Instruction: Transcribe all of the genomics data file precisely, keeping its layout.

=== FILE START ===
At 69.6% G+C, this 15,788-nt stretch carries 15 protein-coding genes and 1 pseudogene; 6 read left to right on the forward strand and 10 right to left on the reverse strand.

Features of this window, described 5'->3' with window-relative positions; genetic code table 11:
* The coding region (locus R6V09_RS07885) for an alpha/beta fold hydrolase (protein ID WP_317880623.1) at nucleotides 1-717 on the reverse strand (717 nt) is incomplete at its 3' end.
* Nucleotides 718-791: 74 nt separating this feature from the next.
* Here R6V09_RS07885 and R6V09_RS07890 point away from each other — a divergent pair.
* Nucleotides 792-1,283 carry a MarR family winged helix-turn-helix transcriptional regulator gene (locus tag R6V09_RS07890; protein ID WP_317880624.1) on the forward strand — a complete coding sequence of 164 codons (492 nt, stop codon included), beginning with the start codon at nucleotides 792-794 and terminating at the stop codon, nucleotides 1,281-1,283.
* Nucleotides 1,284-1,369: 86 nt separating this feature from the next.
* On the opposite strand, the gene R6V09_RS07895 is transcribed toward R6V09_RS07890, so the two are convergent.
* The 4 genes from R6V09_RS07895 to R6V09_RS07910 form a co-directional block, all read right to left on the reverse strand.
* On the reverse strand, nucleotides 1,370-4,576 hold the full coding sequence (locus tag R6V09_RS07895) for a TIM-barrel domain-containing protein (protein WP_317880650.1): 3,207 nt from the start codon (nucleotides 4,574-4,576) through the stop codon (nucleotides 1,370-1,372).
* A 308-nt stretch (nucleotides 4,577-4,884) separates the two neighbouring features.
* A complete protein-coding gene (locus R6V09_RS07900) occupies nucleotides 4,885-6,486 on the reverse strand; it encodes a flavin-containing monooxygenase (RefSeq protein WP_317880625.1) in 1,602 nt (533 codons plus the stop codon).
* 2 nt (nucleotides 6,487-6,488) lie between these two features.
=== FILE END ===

At 69.6% G+C, this 15,788-nt stretch carries 15 protein-coding genes and 1 pseudogene; 6 read left to right on the forward strand and 10 right to left on the reverse strand.

Features of this window, described 5'->3' with window-relative positions; genetic code table 11:
* The coding region (locus R6V09_RS07885) for an alpha/beta fold hydrolase (protein ID WP_317880623.1) at nucleotides 1-717 on the reverse strand (717 nt) is incomplete at its 3' end.
* Nucleotides 718-791: 74 nt separating this feature from the next.
* Here R6V09_RS07885 and R6V09_RS07890 point away from each other — a divergent pair.
* Nucleotides 792-1,283 carry a MarR family winged helix-turn-helix transcriptional regulator gene (locus tag R6V09_RS07890; protein ID WP_317880624.1) on the forward strand — a complete coding sequence of 164 codons (492 nt, stop codon included), beginning with the start codon at nucleotides 792-794 and terminating at the stop codon, nucleotides 1,281-1,283.
* Nucleotides 1,284-1,369: 86 nt separating this feature from the next.
* On the opposite strand, the gene R6V09_RS07895 is transcribed toward R6V09_RS07890, so the two are convergent.
* The 4 genes from R6V09_RS07895 to R6V09_RS07910 form a co-directional block, all read right to left on the reverse strand.
* On the reverse strand, nucleotides 1,370-4,576 hold the full coding sequence (locus tag R6V09_RS07895) for a TIM-barrel domain-containing protein (protein WP_317880650.1): 3,207 nt from the start codon (nucleotides 4,574-4,576) through the stop codon (nucleotides 1,370-1,372).
* A 308-nt stretch (nucleotides 4,577-4,884) separates the two neighbouring features.
* A complete protein-coding gene (locus R6V09_RS07900) occupies nucleotides 4,885-6,486 on the reverse strand; it encodes a flavin-containing monooxygenase (RefSeq protein WP_317880625.1) in 1,602 nt (533 codons plus the stop codon).
* 2 nt (nucleotides 6,487-6,488) lie between these two features.